Have you ever met someone, and upon hearing their name wanted to ask, “what were their parents thinking?” The hippy era ushered in a time of strange and unusual birth names like Rain, Sunshine, and Stormy, which are by today’s standards, quite normal. Now, there are Hollywood star and starlets who have given their children odd names — you may recall “What’s Your Name? Part 1” in which I mentioned Shannyn Sossamon‘s son Audio Science. But, unlike given names, pseudonyms are chosen. So one must wonder when coming across a particularly strange pseudonym: “Who is this person, really?”
1. Theodor Seuss Geisel (Dr. Seuss)
When you think of the word “wacky” Theodor Seuss Geisel, aka Dr. Seuss, immediately comes to mind. He wrote some of the wackiest, beloved children’s books of all time. His pseudonym is equally wacky, given that he wasn’t even really a doctor of anything. His pen name was used as a nod to his father, who had wanted him to pursue a medical career.
2. Daniel Handler (Lemony Snicket)
The A Series of Unfortunate Events writer is also known by the name Lemony Snicket. The pseudonym came about while doing research for his first book, The Basic Eight. He would call around to various right-wing organizations, collecting pamphlets under the Snicket name, and thus, the name was born. It became a running joke and eventually the pseudonym under which he became most famous.
3. William Sydney Porter (O. Henry)
The legendary author of short stories known for his surprise endings, wit, and charming characterization got his nome de plume from the notables section of the newspaper. After scanning the paper with a friend, he settled on Henry for the last name, and “O” for his forename because, “O is about the easiest letter written, and O it is.”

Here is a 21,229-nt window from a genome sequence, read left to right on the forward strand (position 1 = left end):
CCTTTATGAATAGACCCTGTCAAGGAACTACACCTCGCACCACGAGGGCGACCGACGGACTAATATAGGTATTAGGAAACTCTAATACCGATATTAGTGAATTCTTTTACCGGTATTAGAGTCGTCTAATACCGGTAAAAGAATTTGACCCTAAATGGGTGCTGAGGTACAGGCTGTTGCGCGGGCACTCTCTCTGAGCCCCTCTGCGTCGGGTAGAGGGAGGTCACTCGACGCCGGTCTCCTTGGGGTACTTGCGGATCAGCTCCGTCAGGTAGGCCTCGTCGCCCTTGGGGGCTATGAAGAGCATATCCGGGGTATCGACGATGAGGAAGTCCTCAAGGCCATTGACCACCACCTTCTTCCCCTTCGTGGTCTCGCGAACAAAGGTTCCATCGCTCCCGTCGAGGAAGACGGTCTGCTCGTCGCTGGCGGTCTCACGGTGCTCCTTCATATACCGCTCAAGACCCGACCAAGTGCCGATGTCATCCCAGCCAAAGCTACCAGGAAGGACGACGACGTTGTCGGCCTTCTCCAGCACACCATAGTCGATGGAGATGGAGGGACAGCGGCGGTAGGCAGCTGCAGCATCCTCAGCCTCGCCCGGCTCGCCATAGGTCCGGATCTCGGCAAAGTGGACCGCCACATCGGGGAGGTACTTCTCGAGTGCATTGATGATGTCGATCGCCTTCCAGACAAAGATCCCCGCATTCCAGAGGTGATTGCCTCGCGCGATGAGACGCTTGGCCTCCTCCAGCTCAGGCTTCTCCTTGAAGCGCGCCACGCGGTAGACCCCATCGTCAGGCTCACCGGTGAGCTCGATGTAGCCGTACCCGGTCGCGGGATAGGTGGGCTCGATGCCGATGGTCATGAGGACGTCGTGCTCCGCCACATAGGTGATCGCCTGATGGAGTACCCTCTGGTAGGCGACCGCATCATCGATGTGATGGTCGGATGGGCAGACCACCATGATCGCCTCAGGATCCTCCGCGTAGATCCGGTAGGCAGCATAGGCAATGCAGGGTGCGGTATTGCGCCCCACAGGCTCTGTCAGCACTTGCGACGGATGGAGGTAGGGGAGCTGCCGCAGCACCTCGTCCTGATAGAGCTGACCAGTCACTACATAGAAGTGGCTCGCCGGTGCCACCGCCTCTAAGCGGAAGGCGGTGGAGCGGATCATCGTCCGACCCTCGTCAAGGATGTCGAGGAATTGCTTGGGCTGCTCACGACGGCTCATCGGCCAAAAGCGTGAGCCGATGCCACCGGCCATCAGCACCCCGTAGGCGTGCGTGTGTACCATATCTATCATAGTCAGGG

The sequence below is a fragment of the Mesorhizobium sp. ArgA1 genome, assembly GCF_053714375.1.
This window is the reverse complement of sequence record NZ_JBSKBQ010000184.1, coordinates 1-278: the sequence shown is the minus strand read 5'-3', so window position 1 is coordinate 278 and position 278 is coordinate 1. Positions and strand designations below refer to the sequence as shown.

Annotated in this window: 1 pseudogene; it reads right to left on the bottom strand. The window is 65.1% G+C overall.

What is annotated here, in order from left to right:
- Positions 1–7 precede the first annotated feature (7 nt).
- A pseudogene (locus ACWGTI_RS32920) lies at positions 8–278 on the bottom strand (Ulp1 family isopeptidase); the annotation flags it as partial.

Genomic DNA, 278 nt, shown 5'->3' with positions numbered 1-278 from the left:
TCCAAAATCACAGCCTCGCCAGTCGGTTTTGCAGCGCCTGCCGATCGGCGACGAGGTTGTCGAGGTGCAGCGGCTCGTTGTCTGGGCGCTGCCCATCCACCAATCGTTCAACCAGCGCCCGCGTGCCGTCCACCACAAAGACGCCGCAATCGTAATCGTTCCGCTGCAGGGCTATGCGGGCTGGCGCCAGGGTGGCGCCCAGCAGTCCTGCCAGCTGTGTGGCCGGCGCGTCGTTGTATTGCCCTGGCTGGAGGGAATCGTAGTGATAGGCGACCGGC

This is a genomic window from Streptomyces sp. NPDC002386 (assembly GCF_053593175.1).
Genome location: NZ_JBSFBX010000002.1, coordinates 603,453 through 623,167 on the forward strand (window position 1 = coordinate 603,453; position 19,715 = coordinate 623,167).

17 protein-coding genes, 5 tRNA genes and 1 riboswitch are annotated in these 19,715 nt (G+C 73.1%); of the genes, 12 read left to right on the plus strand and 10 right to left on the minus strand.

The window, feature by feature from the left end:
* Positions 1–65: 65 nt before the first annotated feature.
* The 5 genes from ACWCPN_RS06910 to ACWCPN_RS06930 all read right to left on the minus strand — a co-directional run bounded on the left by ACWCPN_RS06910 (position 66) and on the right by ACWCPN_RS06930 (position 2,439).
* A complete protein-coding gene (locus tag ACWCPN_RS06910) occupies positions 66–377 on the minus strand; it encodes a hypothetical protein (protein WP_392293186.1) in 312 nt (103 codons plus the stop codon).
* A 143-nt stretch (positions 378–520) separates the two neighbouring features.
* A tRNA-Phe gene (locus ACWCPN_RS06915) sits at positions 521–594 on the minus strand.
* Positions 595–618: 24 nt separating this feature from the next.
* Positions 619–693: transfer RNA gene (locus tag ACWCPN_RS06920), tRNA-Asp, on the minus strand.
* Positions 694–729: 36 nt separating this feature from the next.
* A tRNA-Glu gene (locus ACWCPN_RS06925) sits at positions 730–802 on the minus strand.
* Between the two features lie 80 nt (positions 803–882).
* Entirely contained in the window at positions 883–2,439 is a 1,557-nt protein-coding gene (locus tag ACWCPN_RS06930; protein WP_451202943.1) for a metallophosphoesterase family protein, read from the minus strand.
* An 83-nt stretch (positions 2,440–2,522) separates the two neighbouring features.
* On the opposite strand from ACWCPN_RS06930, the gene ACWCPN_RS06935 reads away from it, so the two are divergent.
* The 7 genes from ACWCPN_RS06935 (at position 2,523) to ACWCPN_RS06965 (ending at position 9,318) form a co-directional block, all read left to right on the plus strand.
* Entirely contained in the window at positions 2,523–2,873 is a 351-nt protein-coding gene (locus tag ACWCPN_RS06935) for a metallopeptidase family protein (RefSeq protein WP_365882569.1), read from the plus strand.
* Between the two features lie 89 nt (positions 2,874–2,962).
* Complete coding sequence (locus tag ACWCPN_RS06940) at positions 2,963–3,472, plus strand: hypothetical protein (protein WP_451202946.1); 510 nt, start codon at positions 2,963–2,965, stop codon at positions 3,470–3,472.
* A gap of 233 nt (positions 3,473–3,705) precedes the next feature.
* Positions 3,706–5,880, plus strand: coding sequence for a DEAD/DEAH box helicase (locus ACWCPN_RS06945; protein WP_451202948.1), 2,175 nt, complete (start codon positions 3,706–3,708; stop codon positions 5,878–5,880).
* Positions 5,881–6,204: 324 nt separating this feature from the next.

4. Raphael Simon (Pseudonymous Bosch)
The mysterious and elusive author of the junior mysteries, The Secret Series, kept his name out of the public eye until May of this year when the rumors that were circulating were verified on his website. However, in an interview with Fernanda Moore of Chapter 16, the author remains elusive regarding the allegations. The world may never know for sure…
5. Alice Hastings Bradley (Racoona Sheldon, James Tiptree, Jr.)
Bradley, a science fiction hall of famer, used the Tiptree alias for much of her writing career — despite the fact that she was a pioneer for female SFF authors. Tiptree was a name taken from a jar of marmalade, and no reasonable explanation is given for Racoona, offering only that when she chose to write something different, she would use the Sheldon name.
6. Yehiel Feiner (Yehiel De-Nur, Dinoor, Dinur, Ka-Tsetnik 135633)
Yehiel Feiner came by his pseudonym tragically. Feiner was a holocaust survivor; his pen name, Ka-Tsetnik 135633 is Yiddish for “Concentration Camper,” which derives from the word Konzentrationslager and the number was his Auschwitz number. The author of House of Dolls hints that the story is about the sex slave division of concentration camps and based on his sister, who didn’t survive the holocaust.
7. George William Russell (Æ)
Russell, lifelong friends to William Butler Yeats, was an Irish poet, novelist, painter, editor, and theosopher. His moniker, Æ, was shortened from Æon, which signifies man’s journey through time.
8. Benjamin Franklin (Silence Dogood, Caelia Shortface and Martha Careful, Busy Body, Anthony Afterwit, Alice Addertongue, Richard Saunders, Polly Baker, and Benevolus)
In “What’s Your Name? Part 2: Authors With Identity Crisis,” I introduced Benjamin Franklin as an author with not only many pseudonyms but wacky ones as well. Franklin used each pen name purposely: Silence Dogood was a widow with wit and humor, Caelia Shortface and Martha Careful were two ladies with their eye on revenge, Busy Body was a gossiper, Anthony Afterwit was a man with a humorous take on marriage, Alice Addertongue was a high-society scandalmonger, Richard Saunders was the author of Poor Richard’s Almanack, Polly Baker lamented the lack of women’s rights, and Benevolus published materials of peace in British posts.
I hope you’ve enjoyed the “What’s Your Name?” series. Comment below and mention some of your favorite wacky pseudonyms!
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